2) Mimic Reality

Doing this is all well and good, if you actually do it, but you’ve got all the ‘real feel’ of Ricky Gervais’ humility or Amy Children’s breasts. I’m assured that I’m supposed to feel like I’m peaking through the window on to a couple going about their everyday lives, so why do I actually feel like I’m watching a highly contrived effort at commonness, crudeness and banality? It’s not because of the performances of Tovey or Solemani because these two are actually alright – though the supporting cast could turn to appearing smoked, sliced and glazed in honey at the local Deli such is their hamminess – no, it’s because whilst aiming for the position filled by The Royle Family you’ve fallen well short, and that’s partly because of the…

1) Dialogue

The number one sin in trying to be realistic. Don’t feel bad, loads of much bigger budget productions make a far bigger hash of it than you have (see The Shadow Line). In fairness a lot of your dialogue is really quite good in this respect; at times I found myself believing I was listening to actual conversations – but my God those conversations were dull. If the News of the World hacks had listened in to these conversations for all those years they’d be heading to an asylum, not a prison. Sure, some people probably do talk like that to each other, and conversations of a similar ilk probably happen up and down the country on a daily basis – but that doesn’t make them good TV. Unfortunately when the dialogue isn’t dull it dives headlong in to ‘heavily contrived’ territory – I mean what’s all that ‘apple rubbing’ thing about? It felt like it was trying to be Quentin Tarantino. It didn’t work.

A middle class couple having a dull conversation about guacamole and loft insulation. I don't want to listen to this either. Dullness is not limited by class.

Look, you’ve got plenty of people who think you’re great just the way you are and that all that occurs is ‘wryly observed’, the poor bastards, their lives must be painfully dull. My point is though that this is just my opinion – it’s right, obviously – but you’ve got plenty of easily pleased idiots you can turn to if you want to feel better about yourself. And no, I’m not just talking about the BBC3 Commissioners.

So don’t go changing (though you probably should)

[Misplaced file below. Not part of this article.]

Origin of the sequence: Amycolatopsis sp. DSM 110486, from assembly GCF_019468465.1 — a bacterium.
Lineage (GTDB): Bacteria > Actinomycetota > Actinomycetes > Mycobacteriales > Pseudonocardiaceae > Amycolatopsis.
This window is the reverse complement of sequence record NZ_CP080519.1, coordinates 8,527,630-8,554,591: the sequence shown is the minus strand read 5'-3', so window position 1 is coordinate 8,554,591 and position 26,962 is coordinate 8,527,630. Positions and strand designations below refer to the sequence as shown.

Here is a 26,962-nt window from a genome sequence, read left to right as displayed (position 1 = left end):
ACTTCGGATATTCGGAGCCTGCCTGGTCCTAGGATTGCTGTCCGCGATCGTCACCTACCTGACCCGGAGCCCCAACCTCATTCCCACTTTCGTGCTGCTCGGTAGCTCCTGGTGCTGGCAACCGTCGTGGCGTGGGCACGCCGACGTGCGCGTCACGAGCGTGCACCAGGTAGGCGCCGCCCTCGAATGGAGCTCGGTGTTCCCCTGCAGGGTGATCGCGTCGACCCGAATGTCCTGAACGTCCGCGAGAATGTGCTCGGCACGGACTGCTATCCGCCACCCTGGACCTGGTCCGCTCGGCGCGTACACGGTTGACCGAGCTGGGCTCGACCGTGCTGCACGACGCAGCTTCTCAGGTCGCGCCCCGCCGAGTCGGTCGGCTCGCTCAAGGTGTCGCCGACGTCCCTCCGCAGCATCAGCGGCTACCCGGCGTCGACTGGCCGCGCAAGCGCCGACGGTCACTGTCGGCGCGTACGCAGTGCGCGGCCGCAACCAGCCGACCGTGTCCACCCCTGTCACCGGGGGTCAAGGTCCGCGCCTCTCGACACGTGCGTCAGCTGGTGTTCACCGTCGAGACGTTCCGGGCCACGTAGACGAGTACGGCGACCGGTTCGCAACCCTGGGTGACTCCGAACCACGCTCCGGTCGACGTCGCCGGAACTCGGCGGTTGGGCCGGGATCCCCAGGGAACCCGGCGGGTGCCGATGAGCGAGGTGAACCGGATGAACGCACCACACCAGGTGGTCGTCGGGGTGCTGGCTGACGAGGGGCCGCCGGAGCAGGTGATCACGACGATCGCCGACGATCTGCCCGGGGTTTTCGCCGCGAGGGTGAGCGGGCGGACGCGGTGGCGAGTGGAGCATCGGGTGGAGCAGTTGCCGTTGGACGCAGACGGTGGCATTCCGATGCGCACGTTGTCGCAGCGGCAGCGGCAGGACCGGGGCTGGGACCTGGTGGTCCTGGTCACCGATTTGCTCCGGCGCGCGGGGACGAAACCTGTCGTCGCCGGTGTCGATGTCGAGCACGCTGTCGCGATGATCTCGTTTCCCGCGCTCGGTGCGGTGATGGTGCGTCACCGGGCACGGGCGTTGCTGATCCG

Tatty Bye

R x

PS – If you missed Wilfred then I’d seriously suggest getting the box set.

PPS – And then watching it on Tuesday nights at 10.30pm

PPPS – It’s good to be back!


Dear Funny or Die Presents

Dear Funny or Die Presents, (Sky Atlantic, Mondays @ 10pm-ish)

How has it come to this. I was one of the first to visit you at your place in Cyber Space, do you remember? I came over quite a few times by myself and then I invited a few friends over, they all seemed to like you because before I knew it they were heading to you without me. I don’t have a problem with that, we’re all grown ups after all, but then they started telling their other friends about you and not even mentioning me. I’ll be honest with you, that hurt. Not just being excluded – I’m quite used to that, it comes with being massively opinionated and always right – no, the real pain came from the fact that when I did come see you again you’d stopped making the effort.

When we first met - I can't believe how young you look!

Those first few times were magical, it was like I was the only person in the room and all you wanted to do was bring a smile to my face, then you became more and more popular and my smile faded away. My laughter – that had once seemed like a drug to you (in that it’s addictive and gives you a buzz, not that it makes you soil yourself, talk incessantly and resort to prostitution to fuel your habit) – was now merely a distant memory to both of us. Sure, you could still make me smile but I wouldn’t read too much into that – I smile when I see a midget, a squirrel or a child struggling to put its coat on – the magic was gone and I had to look elsewhere for my chuckles. You don’t have to say it, I know that you neither noticed nor cared, I just wanted to let you know that I was hurt by your ambivalence. It made me sad.